I did try and explain the two figures in the lead but Carlaude is going delay and stall any changes to reflect the more recent figures. Adherents data is 21 years out of date. It says very clearly on their site the date of the figures. So I will tag the article as out of date. ARIS page is working for me: http://commons.trincoll.edu/aris/files/2011/08/ARIS_Report_2008.pdf Alatari (talk) 08:11, 4 November 2011 (UTC)

AGAIN... adherent data is from 1990!!! The page is out of date... This is ridiculous that one editor refuses to accept newer information. We'll have to go to the wider Wikipedian base to get an opinion. Alatari (talk) 18:00, 5 November 2011 (UTC)

First, provide an unarguable, precise definition of what a Christian is, and then we can start discussing how many there might be. HiLo48 (talk) 21:39, 5 November 2011 (UTC)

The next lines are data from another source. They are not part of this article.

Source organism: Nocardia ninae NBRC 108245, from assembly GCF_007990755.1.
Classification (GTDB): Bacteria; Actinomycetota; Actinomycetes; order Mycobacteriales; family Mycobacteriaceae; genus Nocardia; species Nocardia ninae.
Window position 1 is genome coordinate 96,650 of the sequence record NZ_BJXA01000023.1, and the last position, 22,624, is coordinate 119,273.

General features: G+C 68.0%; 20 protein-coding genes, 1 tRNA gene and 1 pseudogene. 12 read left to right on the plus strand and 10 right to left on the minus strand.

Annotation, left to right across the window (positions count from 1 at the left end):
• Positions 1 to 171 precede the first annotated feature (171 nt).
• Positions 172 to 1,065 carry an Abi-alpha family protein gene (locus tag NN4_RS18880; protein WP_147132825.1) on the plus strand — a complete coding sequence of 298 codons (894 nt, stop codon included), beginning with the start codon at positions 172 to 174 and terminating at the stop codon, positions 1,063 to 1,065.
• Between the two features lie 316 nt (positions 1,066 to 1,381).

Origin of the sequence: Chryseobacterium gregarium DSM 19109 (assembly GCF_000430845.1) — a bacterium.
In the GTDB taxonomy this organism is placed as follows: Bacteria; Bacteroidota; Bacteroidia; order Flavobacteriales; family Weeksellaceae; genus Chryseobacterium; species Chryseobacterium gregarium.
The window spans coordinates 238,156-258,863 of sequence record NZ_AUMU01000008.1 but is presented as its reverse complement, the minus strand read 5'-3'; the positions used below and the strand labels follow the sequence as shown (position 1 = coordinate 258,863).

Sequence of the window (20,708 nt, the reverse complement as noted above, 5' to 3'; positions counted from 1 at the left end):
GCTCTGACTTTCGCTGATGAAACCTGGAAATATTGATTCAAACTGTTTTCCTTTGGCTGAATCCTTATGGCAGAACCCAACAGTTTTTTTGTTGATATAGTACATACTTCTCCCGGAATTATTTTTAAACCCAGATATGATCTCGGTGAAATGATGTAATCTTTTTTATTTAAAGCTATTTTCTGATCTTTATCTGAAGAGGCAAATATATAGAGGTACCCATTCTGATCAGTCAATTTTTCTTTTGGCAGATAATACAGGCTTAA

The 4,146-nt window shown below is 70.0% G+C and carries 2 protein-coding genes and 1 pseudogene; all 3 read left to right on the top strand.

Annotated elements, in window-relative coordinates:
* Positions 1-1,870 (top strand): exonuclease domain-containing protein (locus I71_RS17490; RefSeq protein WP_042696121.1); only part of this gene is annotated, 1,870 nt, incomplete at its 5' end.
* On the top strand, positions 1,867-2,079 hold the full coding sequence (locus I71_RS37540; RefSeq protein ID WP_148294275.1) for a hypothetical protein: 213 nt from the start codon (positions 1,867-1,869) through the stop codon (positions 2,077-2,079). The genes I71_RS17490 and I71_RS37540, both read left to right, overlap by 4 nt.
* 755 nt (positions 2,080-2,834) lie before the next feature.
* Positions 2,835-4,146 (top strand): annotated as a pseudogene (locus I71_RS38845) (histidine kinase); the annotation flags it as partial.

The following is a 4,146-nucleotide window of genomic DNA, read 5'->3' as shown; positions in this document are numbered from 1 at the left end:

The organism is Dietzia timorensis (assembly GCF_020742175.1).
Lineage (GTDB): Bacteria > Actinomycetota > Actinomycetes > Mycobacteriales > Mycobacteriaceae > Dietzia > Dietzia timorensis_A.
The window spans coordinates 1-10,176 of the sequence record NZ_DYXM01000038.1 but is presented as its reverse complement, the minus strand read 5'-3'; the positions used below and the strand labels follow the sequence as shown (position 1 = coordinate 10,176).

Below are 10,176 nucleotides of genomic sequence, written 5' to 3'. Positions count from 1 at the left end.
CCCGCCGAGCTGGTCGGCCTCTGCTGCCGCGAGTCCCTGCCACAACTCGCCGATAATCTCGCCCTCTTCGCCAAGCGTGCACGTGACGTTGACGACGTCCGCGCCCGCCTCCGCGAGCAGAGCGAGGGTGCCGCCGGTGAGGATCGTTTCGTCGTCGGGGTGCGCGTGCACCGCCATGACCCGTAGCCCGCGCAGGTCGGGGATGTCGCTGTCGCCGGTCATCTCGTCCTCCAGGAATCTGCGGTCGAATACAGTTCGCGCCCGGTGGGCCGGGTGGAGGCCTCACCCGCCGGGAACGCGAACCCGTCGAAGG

We go by what the sources say a Christian is. The ARIS studies of 2001, 2008 and the Pew study give clear definitions of who they count and how. The information from adherents is from Russel Ash's Top Ten... book of lists from 1997 and I can't find the book and have no idea how he came up with the number 224 million and searched for an hour and found no later references to Christianity from his later publications of that Top Ten book series. No matter the quality of his work it is now 14+ years out of date whereas we have two high quality reliable polls performed in the last 5 years. There are anonymous and rogue accounts trying to push a 243m figure from unknown sources into Wikipedia Christianity articles so that they can say the USA is the largest Christian nation in the world. It's political. I have asked 3 different editors who have tried to place the 243m figure into the articles to just please give a reliable source but they won't. Wikipedia is inherently positivist in philosophy. Alatari (talk) 07:07, 6 November 2011 (UTC)